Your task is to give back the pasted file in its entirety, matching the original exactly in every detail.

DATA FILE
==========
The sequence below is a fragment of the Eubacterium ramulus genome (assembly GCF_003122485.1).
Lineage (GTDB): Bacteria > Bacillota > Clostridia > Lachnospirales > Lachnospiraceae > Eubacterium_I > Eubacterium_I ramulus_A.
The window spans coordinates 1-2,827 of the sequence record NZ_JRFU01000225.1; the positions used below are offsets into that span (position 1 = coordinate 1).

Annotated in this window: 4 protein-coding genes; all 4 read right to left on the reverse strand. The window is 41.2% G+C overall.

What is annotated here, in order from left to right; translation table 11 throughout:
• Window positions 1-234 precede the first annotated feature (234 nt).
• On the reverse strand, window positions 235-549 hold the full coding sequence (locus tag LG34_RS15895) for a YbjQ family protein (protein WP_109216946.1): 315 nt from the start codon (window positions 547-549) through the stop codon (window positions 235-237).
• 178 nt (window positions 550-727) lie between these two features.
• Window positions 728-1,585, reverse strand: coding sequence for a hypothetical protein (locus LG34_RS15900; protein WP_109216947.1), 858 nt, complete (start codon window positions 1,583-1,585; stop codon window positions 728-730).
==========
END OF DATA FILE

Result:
The sequence below is a fragment of the Eubacterium ramulus genome (assembly GCF_003122485.1).
Lineage (GTDB): Bacteria > Bacillota > Clostridia > Lachnospirales > Lachnospiraceae > Eubacterium_I > Eubacterium_I ramulus_A.
The window spans coordinates 1-2,827 of the sequence record NZ_JRFU01000225.1; the positions used below are offsets into that span (position 1 = coordinate 1).

Annotated in this window: 4 protein-coding genes; all 4 read right to left on the reverse strand. The window is 41.2% G+C overall.

What is annotated here, in order from left to right; translation table 11 throughout:
• Window positions 1-234 precede the first annotated feature (234 nt).
• On the reverse strand, window positions 235-549 hold the full coding sequence (locus tag LG34_RS15895) for a YbjQ family protein (protein WP_109216946.1): 315 nt from the start codon (window positions 547-549) through the stop codon (window positions 235-237).
• 178 nt (window positions 550-727) lie between these two features.
• Window positions 728-1,585, reverse strand: coding sequence for a hypothetical protein (locus LG34_RS15900; protein WP_109216947.1), 858 nt, complete (start codon window positions 1,583-1,585; stop codon window positions 728-730).